|Isidore Soucy - Image Courtesy of Collections Canada|
Monday, October 31, 2011
Wednesday, October 19, 2011
Listen to the Little Boy's Reel.
I really like the great syncopated rhythm Erskine gets on the low turn of this tune. Erskine was a master of rhythmic bow work. When you listen to his playing, its really clear that he is in full command of all the rhythmic expression required to bring fairly simple tunes to a higher level. Also, check out the really tight precision of his footwork which really kicks the tune into overdrive.
The fiddle is tuned with the bass string raised up to an A. This was the conventional tuning for the old Douglastown-area tunes in the key of D. It really makes the fiddle ring. Erskine is tuned a fair bit higher than concert pitch in this recording, about a whole semi-tone putting the tune actually around a concert Eb. In the era before the proliferation of electronic tuners, old-time fiddlers would often tune their fiddles to where they sounded approximately in tune with the standard A note (440 Hz) or where they had a "nice" ring to them. Sometimes, the fiddle just sings in a special way when tuned above or below the standard concert pitch. Here I feel the slightly higher pitch contributes to the excitement and energy of the tune.
This tune has all the hallmarks of a local Douglastown tune:
- Fiddle tuned with the bass string raised for the key of D
- Strong syncopated string crossings (low turn)
- Old-style melodic passages that don't quite conform to modern standard French Canadian reels (high turn)
- Repeated note "hooks" (high turn)
Thursday, October 13, 2011
Luc Chaput generously invited me to perform at both the 2010 and 2011 Douglastown Irish Weeks, and on both occasions I was really struck by the community’s love for fiddle music. I’ve played at lots of festivals but it’s not often that I have the feeling I had in Douglastown: that people are following every note and bowstroke. It’s the way fiddlers and dancers listen. And in fact, it wasn’t long before I realized that I was in a place where, until recently, that’s what entertainment meant: fiddling and dancing. No wonder I felt right at home!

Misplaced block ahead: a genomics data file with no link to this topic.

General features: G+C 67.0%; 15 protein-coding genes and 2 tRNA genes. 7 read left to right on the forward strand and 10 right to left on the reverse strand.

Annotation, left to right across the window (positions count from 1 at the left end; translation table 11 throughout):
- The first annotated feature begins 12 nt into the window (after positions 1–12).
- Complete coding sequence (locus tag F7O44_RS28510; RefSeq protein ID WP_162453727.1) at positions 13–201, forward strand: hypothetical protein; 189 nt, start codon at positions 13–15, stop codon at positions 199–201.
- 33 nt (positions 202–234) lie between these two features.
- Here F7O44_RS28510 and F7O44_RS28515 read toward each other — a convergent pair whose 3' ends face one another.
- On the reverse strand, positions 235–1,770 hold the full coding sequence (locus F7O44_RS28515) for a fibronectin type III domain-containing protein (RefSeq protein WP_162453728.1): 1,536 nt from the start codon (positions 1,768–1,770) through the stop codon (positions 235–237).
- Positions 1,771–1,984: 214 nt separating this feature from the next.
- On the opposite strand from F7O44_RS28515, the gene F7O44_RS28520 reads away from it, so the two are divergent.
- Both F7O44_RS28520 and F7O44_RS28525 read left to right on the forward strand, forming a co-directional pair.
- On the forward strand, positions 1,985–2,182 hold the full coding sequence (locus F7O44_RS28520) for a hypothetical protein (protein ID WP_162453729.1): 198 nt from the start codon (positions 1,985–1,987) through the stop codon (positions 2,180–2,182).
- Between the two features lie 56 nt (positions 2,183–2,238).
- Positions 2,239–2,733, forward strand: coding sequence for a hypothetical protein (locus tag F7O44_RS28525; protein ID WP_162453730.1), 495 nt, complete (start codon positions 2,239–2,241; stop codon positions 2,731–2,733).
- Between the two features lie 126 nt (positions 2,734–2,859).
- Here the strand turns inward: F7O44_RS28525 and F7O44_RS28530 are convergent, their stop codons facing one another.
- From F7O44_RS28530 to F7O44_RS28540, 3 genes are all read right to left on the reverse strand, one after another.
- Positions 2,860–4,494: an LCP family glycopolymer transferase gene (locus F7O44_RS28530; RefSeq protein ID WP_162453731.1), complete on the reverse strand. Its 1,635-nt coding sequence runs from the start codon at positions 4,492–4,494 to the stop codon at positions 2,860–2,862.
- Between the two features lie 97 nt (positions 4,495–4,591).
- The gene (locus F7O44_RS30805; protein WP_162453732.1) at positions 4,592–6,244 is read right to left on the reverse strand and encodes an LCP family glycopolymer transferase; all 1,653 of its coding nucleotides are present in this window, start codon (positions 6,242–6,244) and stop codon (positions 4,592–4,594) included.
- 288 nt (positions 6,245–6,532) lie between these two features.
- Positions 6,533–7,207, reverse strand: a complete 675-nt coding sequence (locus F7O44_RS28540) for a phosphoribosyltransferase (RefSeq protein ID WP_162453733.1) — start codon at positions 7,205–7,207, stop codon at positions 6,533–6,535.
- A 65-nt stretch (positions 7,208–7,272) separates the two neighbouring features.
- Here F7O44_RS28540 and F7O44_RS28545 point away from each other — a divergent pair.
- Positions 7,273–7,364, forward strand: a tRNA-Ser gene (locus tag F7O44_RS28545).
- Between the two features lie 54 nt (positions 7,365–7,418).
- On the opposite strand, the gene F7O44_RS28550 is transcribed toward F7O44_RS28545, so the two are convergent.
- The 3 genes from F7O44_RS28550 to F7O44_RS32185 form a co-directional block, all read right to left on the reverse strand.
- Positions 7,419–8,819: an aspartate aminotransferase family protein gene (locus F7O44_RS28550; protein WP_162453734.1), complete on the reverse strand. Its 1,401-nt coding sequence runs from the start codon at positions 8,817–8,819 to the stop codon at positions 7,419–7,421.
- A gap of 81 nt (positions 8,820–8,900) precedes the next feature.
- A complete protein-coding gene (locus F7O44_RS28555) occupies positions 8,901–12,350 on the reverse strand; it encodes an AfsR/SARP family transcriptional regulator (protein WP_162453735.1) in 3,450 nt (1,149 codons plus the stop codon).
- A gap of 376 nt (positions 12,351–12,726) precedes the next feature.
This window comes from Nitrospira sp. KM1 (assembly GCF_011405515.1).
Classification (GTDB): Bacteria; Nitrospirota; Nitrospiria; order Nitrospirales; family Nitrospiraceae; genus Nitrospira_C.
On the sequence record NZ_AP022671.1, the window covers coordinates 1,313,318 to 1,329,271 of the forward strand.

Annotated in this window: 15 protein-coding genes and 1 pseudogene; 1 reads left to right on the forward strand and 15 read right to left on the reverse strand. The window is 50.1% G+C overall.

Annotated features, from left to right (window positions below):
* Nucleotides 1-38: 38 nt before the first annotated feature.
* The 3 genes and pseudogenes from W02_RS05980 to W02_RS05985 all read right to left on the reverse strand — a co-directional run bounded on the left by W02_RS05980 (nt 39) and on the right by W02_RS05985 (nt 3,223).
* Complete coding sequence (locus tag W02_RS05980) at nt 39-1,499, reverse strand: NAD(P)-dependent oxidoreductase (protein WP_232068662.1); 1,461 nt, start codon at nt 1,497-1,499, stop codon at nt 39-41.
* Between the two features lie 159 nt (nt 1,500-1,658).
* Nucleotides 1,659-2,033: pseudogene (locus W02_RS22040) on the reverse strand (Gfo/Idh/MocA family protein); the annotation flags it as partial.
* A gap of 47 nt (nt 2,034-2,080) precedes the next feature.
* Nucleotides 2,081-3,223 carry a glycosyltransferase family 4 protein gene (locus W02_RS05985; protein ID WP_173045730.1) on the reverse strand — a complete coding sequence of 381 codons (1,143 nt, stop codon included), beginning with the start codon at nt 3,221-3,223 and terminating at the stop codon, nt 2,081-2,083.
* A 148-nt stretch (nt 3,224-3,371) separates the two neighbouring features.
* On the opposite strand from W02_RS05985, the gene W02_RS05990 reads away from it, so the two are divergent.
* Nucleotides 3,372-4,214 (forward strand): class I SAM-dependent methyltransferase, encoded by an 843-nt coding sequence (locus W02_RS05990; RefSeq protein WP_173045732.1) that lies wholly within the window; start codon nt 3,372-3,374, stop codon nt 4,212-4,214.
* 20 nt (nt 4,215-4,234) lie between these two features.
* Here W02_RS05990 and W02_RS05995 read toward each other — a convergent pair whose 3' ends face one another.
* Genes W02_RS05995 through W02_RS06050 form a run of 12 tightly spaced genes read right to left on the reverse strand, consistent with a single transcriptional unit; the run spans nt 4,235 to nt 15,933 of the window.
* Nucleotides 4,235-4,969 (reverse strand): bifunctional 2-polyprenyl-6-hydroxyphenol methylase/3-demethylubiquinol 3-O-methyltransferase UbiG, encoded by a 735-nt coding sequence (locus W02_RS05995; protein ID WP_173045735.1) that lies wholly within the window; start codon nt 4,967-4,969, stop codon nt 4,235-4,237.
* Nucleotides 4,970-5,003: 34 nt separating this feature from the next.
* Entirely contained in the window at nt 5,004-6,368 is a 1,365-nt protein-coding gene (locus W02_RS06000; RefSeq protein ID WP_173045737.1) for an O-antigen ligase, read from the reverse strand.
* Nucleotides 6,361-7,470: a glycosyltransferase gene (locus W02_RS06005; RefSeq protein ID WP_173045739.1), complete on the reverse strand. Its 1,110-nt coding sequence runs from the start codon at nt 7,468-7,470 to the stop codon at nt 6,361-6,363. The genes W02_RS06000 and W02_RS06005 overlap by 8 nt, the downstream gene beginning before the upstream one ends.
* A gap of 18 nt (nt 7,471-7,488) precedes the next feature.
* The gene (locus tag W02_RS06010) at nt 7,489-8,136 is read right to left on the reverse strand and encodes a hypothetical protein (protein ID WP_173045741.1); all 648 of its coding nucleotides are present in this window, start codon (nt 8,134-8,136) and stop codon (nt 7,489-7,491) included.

I thought I’d start my contributions to this blog by posting a few video clips from a fantastic evening at the home of Phyllis Morris. This is the party that Glenn described in his Sept 2 post, so I won’t repeat all the details. I should say, though, that I hadn’t met Phyllis before this evening and I was really touched that she would welcome me so warmly into her home for this family party. We only had three fiddles between Glenn, myself, Joseph and Anthony Drody, and later Cecil Leggo, but that didn’t stop us from having a great party! We passed the fiddles around and with Brigid and Brian’s driving guitars and, at some moments, a whole row of foot tappers, the tunes seemed about ready to lift us out of our seats.
A huge thanks to Laura Holland, Phyllis’ daughter-in-law, who kindly offered to film the evening on my videocamera.
In this first clip of us playing “Joe Drody’s Jig”, you see Glenn passing his fiddle to Joseph Drody and then a nice close-up of Joseph and Anthony playing together. If you’re a fiddle player, you’ll probably notice that Joseph and Anthony are using slightly different bowing patterns, but both have a really driving rhythm to their playing.
Here’s a nice clip of Joseph playing “Peekaboo Waltz” – on my violin!
I thought I’d also include this clip of Glenn, Brigid and Brian playing “Tommy Rooney’s Jig”. Glenn has learned so many of the old tunes and really studied the old style – it’s fun to see him going full steam here!
One of the evening’s great surprises was getting to hear a few tunes from Cecil Leggo. I love the lift and swing that he puts into this version of “The Road to the Isles”:
That’s all for now. In the works: a post about Ernest Drody’s version of Eva’s tune. For the moment I’ll just say that if you’ve already learned the version that I played at Phyllis’ party (posted by Glenn on Sept 2), you will have a few bits to relearn...